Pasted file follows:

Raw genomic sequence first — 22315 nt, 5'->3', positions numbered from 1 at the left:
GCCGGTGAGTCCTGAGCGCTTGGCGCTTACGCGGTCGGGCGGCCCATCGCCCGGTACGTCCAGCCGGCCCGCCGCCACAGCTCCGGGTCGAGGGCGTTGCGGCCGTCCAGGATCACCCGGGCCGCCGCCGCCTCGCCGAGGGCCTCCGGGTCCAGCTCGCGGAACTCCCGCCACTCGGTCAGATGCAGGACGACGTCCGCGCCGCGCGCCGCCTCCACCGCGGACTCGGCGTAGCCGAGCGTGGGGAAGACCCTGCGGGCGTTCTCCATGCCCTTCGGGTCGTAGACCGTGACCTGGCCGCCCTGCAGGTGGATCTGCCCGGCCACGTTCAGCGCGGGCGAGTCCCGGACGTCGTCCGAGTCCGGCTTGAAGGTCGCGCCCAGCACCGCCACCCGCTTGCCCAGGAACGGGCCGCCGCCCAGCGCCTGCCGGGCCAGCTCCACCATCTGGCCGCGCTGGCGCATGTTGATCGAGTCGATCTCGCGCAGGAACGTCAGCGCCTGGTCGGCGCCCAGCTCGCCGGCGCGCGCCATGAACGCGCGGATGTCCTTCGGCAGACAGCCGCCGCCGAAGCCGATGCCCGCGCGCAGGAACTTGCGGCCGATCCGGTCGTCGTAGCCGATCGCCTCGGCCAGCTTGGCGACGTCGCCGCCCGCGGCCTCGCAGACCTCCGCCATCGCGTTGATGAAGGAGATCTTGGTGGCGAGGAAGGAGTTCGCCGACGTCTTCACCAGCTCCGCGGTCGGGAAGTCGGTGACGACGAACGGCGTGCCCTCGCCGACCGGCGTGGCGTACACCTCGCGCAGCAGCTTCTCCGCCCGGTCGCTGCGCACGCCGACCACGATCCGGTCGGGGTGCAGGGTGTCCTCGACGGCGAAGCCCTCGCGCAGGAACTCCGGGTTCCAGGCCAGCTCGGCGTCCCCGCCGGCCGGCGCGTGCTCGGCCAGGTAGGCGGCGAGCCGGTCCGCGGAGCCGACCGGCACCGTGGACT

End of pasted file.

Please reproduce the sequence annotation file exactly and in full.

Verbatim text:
Raw genomic sequence first — 22315 nt, 5'->3', positions numbered from 1 at the left:
GCCGGTGAGTCCTGAGCGCTTGGCGCTTACGCGGTCGGGCGGCCCATCGCCCGGTACGTCCAGCCGGCCCGCCGCCACAGCTCCGGGTCGAGGGCGTTGCGGCCGTCCAGGATCACCCGGGCCGCCGCCGCCTCGCCGAGGGCCTCCGGGTCCAGCTCGCGGAACTCCCGCCACTCGGTCAGATGCAGGACGACGTCCGCGCCGCGCGCCGCCTCCACCGCGGACTCGGCGTAGCCGAGCGTGGGGAAGACCCTGCGGGCGTTCTCCATGCCCTTCGGGTCGTAGACCGTGACCTGGCCGCCCTGCAGGTGGATCTGCCCGGCCACGTTCAGCGCGGGCGAGTCCCGGACGTCGTCCGAGTCCGGCTTGAAGGTCGCGCCCAGCACCGCCACCCGCTTGCCCAGGAACGGGCCGCCGCCCAGCGCCTGCCGGGCCAGCTCCACCATCTGGCCGCGCTGGCGCATGTTGATCGAGTCGATCTCGCGCAGGAACGTCAGCGCCTGGTCGGCGCCCAGCTCGCCGGCGCGCGCCATGAACGCGCGGATGTCCTTCGGCAGACAGCCGCCGCCGAAGCCGATGCCCGCGCGCAGGAACTTGCGGCCGATCCGGTCGTCGTAGCCGATCGCCTCGGCCAGCTTGGCGACGTCGCCGCCCGCGGCCTCGCAGACCTCCGCCATCGCGTTGATGAAGGAGATCTTGGTGGCGAGGAAGGAGTTCGCCGACGTCTTCACCAGCTCCGCGGTCGGGAAGTCGGTGACGACGAACGGCGTGCCCTCGCCGACCGGCGTGGCGTACACCTCGCGCAGCAGCTTCTCCGCCCGGTCGCTGCGCACGCCGACCACGATCCGGTCGGGGTGCAGGGTGTCCTCGACGGCGAAGCCCTCGCGCAGGAACTCCGGGTTCCAGGCCAGCTCGGCGTCCCCGCCGGCCGGCGCGTGCTCGGCCAGGTAGGCGGCGAGCCGGTCCGCGGAGCCGACCGGCACCGTGGACT